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Migrants Return to Cities After SARS
Chinese cities hit by the SARS outbreak are set for another indicator they are triumphing over the infection, winning back rural migrant workers.

Xia Jizhi, president of China Labor Society said, quoted by Saturday's China Daily, that "We anticipate that millions of migrant workers will flock to urban areas to seek their fortunes from July, despite many staying at home with a wait-and-see approach."

Only 12 percent, or 1.36 million, of those who returned to their home villages after SARS spread in urban areas have returned to cities over the past two weeks, said the State Family Planning and Population Commission Friday.

A survey by the commission shows that a total of 9 million others, or 73 percent of the total, stay at home for the time being.

But Xia said that this scenario is bound to change, as the flu-like epidemic comes increasingly under control in cities.

Urban residents are shrugging off worries and anxieties and beginning to shop with fervor again.

Given that up to 70 percent of the incomes of farmers in many provinces are derived from their work in cities, rural residents have seen a large dent placed in their earnings by SARS, said Han Jun, an expert with the State Council's Development Research Center.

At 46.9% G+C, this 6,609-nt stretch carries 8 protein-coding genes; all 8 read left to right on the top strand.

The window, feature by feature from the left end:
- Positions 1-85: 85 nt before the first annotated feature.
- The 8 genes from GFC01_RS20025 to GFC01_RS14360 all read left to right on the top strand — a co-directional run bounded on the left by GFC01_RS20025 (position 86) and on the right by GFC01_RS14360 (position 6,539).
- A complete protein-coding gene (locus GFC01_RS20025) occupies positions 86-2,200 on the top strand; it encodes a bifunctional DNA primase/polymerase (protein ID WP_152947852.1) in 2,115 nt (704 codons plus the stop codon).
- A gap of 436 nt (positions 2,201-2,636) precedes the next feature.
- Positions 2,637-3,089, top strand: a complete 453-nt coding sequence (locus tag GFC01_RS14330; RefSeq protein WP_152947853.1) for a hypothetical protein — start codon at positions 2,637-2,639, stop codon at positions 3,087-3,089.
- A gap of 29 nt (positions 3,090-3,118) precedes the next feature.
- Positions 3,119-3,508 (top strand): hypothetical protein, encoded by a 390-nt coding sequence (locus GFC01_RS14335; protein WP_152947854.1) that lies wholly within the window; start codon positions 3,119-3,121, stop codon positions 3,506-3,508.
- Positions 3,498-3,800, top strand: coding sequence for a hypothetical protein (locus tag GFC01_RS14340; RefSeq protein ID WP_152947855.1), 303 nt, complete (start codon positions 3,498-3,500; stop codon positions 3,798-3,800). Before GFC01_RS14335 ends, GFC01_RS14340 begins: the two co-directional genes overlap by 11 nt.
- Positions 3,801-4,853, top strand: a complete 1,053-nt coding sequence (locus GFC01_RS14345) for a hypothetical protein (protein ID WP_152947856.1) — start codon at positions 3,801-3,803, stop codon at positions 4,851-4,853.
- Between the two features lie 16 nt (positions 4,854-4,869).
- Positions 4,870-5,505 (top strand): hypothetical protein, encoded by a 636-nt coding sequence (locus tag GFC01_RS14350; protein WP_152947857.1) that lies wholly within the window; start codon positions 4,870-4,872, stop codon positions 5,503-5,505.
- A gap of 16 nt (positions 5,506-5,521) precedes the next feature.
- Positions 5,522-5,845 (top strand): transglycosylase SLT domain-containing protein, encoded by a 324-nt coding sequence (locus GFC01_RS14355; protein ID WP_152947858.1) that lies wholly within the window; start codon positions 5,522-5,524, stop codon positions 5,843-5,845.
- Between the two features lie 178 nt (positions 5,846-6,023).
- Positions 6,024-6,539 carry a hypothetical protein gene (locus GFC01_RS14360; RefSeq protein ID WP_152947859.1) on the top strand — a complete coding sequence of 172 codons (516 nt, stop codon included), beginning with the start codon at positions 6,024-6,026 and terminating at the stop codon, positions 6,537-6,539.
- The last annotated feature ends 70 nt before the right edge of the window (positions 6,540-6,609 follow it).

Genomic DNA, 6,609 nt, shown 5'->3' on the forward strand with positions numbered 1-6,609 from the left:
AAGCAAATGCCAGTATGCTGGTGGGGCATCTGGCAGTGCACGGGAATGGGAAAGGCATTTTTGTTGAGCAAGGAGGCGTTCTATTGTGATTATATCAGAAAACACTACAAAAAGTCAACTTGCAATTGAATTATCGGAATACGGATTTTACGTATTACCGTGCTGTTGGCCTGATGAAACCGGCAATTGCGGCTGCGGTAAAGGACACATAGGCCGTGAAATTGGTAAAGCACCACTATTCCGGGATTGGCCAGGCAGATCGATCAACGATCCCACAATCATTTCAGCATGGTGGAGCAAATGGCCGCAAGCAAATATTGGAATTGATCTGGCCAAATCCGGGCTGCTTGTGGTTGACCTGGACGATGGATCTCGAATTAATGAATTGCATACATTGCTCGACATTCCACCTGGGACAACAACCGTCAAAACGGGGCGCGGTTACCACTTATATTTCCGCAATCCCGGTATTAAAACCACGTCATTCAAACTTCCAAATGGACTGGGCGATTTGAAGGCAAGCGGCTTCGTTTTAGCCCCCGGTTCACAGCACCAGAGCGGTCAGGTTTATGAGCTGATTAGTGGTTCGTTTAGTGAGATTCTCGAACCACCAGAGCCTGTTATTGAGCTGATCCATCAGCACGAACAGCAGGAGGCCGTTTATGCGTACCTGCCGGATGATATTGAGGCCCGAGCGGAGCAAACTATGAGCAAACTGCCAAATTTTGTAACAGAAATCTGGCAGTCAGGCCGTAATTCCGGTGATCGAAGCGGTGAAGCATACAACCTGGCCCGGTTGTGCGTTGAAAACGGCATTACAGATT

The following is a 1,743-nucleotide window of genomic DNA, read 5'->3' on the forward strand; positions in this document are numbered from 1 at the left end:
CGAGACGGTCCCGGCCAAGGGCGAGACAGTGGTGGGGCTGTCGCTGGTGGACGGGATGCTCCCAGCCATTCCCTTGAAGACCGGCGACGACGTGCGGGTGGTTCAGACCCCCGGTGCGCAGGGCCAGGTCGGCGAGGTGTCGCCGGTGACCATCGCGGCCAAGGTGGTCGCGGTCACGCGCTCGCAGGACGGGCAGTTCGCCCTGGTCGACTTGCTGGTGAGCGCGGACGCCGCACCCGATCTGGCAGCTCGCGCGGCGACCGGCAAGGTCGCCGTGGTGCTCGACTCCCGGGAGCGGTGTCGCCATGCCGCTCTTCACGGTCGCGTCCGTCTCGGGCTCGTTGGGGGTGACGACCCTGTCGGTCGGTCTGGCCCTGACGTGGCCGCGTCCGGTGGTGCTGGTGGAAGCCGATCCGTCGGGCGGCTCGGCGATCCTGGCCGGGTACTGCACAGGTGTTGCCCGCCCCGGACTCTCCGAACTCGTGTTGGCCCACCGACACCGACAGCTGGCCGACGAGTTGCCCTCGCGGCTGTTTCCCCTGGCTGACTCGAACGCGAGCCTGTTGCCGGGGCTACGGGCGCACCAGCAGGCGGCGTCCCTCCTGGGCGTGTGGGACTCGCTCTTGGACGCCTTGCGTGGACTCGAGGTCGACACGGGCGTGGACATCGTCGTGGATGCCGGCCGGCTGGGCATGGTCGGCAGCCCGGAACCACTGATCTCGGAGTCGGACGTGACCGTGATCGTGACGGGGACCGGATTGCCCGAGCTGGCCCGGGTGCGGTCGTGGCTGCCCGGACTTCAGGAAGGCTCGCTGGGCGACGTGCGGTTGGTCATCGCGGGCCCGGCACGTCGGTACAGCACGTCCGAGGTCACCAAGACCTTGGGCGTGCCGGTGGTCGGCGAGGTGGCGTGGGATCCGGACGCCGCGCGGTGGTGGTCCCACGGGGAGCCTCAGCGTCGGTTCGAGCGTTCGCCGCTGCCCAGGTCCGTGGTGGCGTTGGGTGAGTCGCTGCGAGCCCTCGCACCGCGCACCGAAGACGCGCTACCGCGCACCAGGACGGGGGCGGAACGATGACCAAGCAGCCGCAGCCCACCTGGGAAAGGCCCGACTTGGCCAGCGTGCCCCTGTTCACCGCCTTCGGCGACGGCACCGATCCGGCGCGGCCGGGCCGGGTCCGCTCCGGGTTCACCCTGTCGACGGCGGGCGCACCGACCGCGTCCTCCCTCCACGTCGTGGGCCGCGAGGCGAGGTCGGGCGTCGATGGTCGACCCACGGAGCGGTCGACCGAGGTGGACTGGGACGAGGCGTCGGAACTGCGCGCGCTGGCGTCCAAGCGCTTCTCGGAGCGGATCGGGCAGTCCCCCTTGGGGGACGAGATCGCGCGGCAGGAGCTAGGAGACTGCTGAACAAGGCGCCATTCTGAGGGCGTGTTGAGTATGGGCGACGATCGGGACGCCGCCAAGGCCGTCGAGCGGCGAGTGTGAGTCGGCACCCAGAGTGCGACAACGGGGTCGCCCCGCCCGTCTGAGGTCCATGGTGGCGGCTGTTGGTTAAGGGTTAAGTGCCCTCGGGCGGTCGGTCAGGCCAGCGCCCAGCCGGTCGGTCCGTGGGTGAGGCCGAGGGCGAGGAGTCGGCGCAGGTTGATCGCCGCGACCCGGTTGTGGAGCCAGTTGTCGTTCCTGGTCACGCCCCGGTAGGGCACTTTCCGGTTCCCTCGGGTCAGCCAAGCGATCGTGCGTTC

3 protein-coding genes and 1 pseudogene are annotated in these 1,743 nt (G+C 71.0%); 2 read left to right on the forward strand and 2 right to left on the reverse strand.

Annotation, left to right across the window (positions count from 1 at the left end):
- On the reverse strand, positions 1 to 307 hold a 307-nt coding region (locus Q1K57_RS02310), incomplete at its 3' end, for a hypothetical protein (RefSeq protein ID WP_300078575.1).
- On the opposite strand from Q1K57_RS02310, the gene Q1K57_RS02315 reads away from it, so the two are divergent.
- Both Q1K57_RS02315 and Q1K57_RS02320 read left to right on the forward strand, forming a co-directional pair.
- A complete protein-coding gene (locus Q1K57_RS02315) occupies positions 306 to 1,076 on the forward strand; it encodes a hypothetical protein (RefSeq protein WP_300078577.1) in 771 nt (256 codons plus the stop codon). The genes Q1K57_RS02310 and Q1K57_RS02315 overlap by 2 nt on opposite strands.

With regard to where migrant workers will choose to work after SARS has been fully contained, the State Family Planning and Population Commission's survey found that 84 percent of those who had already returned to cities went back to where they fled from.

But farmers should not flock to Beijing, which has reported no new infection cases only recently.

A 20-day observation period is usually necessary to see if the infection will rebound in a city recording no new cases, according to medical experts.

Between late April and May alone, 8 million itinerant workers returned to their home villages, according to Vice Minster of Agriculture Liu Jian.

Those who stayed in urban areas were given free treatment if they were diagnosed or suspected of having contracted SARS, said Liu, who is also director of the rural division of the national anti-SARS headquarters.

(Xinhua News Agency June 21, 2003)

Returned Migrant Workers Seek New Jobs at Home
SARS Dampens Job Market, Migrant Workers in Dilemma
North China City Steps up Rural SARS Control Measures
Beijing to Step up Quarantine As Floating Population Rises
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